If you’re trying to build muscle, you’ve surely been told that you should load up on chicken—and with good reason: Each serving of chicken breast has about 28 grams of protein. But it’s certainly not your only option if you’re trying to supplement all of the hard work you do at the gym by stocking your kitchen properly. We consulted with several experts to get their best suggestions for other foods that help you bulk up—without draining your wallet.
If it seems like dieters are obsessed with 1,200-calorie meal plans, that’s because many are; there’s even devoted to Redditors showing each other what their 1,200-calorie days look like. There’s one important thing you should keep in mind if you’re considering cutting your daily calorie allowance back to 1,200 in an attempt to lose weight, though: “This would be the lowest you want to go,” says Keri Glassman, R.D., founder of and author of The New You (and Improved) Diet).
Ever notice how 1,200 calories seems to be the magic number for so many women who are looking to lose weight? While it’s unclear exactly why 1,200 become such a go-to calorie count for dieters, it may be because it’s the absolute lowest you’d ever want to go if you’re counting calories.
So glad I live in a world where "app truthers" are a thing and they work together to expose Dominos' lies (you might think I'm joking...unless you've heard my Wag truther theories): https://t.co/ArGNA8GT0S
Muck Rack makes it simple to find people, tweets, or articles that mention any name, keyword, company, hashtag etc. We've compiled this guide to help you make the most of your search.
Selecting a term
Start searching tweets, articles from media outlets, articles mentioned in tweets, journalists'
names, titles and bios with some suggested searches:
Companies or Topics (e.g. iPhone, Microsoft)
Phrases (e.g. "cloud computing") — use quotes to keep the terms together
Twitter handles (e.g. @username) — returns those who have mentioned or replied to
Names (e.g. "David Pogue")
Hashtags (e.g. #sxsw, #london2012)
Bio details (e.g. vegan, Olympics, father)
Muck Rack's Advanced Search allows for many boolean operators.
Find results that mention multiple specified terms, use AND or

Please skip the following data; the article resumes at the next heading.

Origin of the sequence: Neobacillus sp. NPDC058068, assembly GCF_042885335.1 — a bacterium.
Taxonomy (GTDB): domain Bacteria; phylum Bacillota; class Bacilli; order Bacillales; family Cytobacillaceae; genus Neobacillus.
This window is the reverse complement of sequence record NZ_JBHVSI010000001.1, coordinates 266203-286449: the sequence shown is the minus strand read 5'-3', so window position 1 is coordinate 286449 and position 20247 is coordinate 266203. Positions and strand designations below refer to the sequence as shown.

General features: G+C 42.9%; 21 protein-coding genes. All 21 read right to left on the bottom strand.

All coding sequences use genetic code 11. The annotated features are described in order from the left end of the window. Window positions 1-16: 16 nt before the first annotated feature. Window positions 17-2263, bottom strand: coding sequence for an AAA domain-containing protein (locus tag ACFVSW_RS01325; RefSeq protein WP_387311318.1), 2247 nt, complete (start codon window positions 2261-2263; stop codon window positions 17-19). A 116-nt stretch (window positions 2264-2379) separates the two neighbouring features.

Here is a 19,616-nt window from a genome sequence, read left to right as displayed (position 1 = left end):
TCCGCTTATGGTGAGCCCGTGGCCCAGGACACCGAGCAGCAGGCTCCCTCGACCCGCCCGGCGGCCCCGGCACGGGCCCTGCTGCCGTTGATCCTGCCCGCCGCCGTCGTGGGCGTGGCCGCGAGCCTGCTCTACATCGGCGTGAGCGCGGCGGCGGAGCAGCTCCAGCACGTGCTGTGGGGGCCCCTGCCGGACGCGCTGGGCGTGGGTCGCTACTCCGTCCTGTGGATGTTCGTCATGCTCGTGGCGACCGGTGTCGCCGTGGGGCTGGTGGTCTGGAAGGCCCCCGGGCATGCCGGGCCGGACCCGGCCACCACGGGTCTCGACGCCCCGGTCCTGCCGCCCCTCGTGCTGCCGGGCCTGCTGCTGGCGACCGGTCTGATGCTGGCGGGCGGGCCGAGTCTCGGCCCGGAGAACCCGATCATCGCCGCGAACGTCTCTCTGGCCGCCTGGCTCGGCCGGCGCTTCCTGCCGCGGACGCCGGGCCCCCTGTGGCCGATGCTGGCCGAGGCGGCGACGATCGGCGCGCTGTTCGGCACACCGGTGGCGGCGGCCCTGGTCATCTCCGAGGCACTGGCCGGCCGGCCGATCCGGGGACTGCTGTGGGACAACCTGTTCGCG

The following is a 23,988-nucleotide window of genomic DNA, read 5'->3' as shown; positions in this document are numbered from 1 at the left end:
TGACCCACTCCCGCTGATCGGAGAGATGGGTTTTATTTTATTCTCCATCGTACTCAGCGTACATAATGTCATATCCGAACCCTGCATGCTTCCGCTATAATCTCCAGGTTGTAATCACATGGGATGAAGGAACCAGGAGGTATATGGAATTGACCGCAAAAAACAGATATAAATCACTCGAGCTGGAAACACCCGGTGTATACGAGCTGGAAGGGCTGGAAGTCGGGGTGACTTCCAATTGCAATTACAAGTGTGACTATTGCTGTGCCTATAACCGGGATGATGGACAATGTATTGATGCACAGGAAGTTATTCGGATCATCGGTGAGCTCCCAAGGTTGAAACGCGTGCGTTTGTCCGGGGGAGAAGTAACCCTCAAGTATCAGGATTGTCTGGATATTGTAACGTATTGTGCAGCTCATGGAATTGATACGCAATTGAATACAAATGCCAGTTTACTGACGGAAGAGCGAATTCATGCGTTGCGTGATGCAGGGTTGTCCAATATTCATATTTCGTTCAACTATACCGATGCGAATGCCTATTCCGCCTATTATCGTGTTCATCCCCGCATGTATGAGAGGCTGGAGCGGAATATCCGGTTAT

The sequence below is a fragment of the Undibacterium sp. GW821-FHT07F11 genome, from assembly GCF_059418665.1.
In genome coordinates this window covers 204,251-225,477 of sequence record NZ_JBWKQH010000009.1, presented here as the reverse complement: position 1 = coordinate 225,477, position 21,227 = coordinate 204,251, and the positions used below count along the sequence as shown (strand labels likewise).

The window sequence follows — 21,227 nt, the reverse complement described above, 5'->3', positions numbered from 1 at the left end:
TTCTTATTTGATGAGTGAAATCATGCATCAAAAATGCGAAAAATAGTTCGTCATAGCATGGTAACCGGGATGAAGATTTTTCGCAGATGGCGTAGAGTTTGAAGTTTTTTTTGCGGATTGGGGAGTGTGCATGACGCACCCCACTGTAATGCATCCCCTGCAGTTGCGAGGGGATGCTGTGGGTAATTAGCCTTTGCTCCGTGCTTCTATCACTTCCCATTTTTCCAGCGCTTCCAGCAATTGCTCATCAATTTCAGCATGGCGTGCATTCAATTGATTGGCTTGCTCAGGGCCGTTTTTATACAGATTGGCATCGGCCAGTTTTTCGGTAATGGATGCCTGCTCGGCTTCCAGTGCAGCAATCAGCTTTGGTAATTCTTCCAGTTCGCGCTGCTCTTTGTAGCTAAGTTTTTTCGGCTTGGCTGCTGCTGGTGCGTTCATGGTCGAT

+. For example, ensure each result contains both Elon Musk and Mark Zuckerberg by
searching Musk AND Zuckerberg or Musk + Zuckerberg.
Use the operators OR or , to broaden your search when you'd like either of
multiple terms to appear in results. (This is the default behavior of our search when no operators
are used). For example, results will contain either cake or cookie by searching cake OR cookie or cake,cookie
Use NOT or - to subtract results from your search. For
example, searching Disney will yield results about the Walt Disney Company as well as Walt Disney
World Resort. To exclude mentions of Disney World, search for Disney -World or Disney
When using one of these operators with a phrase, enclose it in quotation marks. For example, you can
find results about smartphones excluding Apple's iPhone 4S by searching smartphone -"iPhone
Exact case matching or punctuation
If you're searching for a brand name or keyword that relies on specific punctuation marks or capitalization, you can
find results that match your exact query by adding matchcase: before the keyword you're searching for, like matchcase:E*TRADE .
Use parentheses to separate multiple
boolean phrases. For example, to find journalists talking about having fun in Disney World or
Disneyland, search for ("disney world" OR disneyland) AND fun.
An asterisk can be used to search for any variation of a root word truncated by the asterisk. For example, searching for admin* will return results for administrator, administration, administer, administered, etc.
A near operator is an AND operator where you can control the distance between the words. You can vary the distance the near operation uses by adding a forward slash and number (between 0-99) such as strawberries NEAR/10 "whipped cream", which means the strawberries must exist within 10 words of "whipped cream".